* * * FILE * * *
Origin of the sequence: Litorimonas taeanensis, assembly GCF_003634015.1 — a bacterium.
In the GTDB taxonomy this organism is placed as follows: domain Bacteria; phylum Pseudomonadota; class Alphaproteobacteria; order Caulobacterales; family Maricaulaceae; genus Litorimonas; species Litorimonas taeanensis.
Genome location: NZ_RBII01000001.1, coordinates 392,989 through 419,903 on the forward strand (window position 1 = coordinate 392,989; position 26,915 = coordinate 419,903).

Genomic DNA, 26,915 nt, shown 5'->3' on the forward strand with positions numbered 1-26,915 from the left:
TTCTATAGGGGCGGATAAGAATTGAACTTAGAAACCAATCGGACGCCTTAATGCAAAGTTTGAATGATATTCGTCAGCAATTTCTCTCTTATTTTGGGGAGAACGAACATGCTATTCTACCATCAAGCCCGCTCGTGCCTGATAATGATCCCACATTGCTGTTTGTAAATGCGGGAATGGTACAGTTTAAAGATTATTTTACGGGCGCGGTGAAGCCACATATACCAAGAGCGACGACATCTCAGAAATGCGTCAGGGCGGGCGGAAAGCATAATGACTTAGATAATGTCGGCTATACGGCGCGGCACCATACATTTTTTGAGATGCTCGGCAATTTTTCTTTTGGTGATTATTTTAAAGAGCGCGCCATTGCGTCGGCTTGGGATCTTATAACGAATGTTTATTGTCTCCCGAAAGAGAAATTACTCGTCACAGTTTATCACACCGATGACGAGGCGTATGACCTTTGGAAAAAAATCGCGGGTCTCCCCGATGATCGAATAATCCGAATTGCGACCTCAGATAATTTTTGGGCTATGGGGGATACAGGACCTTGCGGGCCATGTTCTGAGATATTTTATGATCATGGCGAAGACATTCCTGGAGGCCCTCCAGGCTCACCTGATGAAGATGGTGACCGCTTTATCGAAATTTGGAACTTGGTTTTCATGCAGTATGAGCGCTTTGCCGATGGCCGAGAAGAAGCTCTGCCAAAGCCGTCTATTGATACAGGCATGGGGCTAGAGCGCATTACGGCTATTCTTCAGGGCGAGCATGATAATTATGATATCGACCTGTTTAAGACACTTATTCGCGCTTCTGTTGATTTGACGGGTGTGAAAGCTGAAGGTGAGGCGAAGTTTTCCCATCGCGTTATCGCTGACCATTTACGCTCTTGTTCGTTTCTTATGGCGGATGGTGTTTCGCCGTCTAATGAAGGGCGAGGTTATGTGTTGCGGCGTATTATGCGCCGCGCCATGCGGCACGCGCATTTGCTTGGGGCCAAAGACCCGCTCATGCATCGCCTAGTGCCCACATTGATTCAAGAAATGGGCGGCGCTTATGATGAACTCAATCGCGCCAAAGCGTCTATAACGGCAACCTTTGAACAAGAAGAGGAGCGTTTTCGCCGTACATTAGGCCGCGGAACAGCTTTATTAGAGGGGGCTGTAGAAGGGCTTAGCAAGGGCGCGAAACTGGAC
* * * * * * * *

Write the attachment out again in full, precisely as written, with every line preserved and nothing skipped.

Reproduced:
Origin of the sequence: Litorimonas taeanensis, assembly GCF_003634015.1 — a bacterium.
In the GTDB taxonomy this organism is placed as follows: domain Bacteria; phylum Pseudomonadota; class Alphaproteobacteria; order Caulobacterales; family Maricaulaceae; genus Litorimonas; species Litorimonas taeanensis.
Genome location: NZ_RBII01000001.1, coordinates 392,989 through 419,903 on the forward strand (window position 1 = coordinate 392,989; position 26,915 = coordinate 419,903).

Genomic DNA, 26,915 nt, shown 5'->3' on the forward strand with positions numbered 1-26,915 from the left:
TTCTATAGGGGCGGATAAGAATTGAACTTAGAAACCAATCGGACGCCTTAATGCAAAGTTTGAATGATATTCGTCAGCAATTTCTCTCTTATTTTGGGGAGAACGAACATGCTATTCTACCATCAAGCCCGCTCGTGCCTGATAATGATCCCACATTGCTGTTTGTAAATGCGGGAATGGTACAGTTTAAAGATTATTTTACGGGCGCGGTGAAGCCACATATACCAAGAGCGACGACATCTCAGAAATGCGTCAGGGCGGGCGGAAAGCATAATGACTTAGATAATGTCGGCTATACGGCGCGGCACCATACATTTTTTGAGATGCTCGGCAATTTTTCTTTTGGTGATTATTTTAAAGAGCGCGCCATTGCGTCGGCTTGGGATCTTATAACGAATGTTTATTGTCTCCCGAAAGAGAAATTACTCGTCACAGTTTATCACACCGATGACGAGGCGTATGACCTTTGGAAAAAAATCGCGGGTCTCCCCGATGATCGAATAATCCGAATTGCGACCTCAGATAATTTTTGGGCTATGGGGGATACAGGACCTTGCGGGCCATGTTCTGAGATATTTTATGATCATGGCGAAGACATTCCTGGAGGCCCTCCAGGCTCACCTGATGAAGATGGTGACCGCTTTATCGAAATTTGGAACTTGGTTTTCATGCAGTATGAGCGCTTTGCCGATGGCCGAGAAGAAGCTCTGCCAAAGCCGTCTATTGATACAGGCATGGGGCTAGAGCGCATTACGGCTATTCTTCAGGGCGAGCATGATAATTATGATATCGACCTGTTTAAGACACTTATTCGCGCTTCTGTTGATTTGACGGGTGTGAAAGCTGAAGGTGAGGCGAAGTTTTCCCATCGCGTTATCGCTGACCATTTACGCTCTTGTTCGTTTCTTATGGCGGATGGTGTTTCGCCGTCTAATGAAGGGCGAGGTTATGTGTTGCGGCGTATTATGCGCCGCGCCATGCGGCACGCGCATTTGCTTGGGGCCAAAGACCCGCTCATGCATCGCCTAGTGCCCACATTGATTCAAGAAATGGGCGGCGCTTATGATGAACTCAATCGCGCCAAAGCGTCTATAACGGCAACCTTTGAACAAGAAGAGGAGCGTTTTCGCCGTACATTAGGCCGCGGAACAGCTTTATTAGAGGGGGCTGTAGAAGGGCTTAGCAAGGGCGCGAAACTGGAC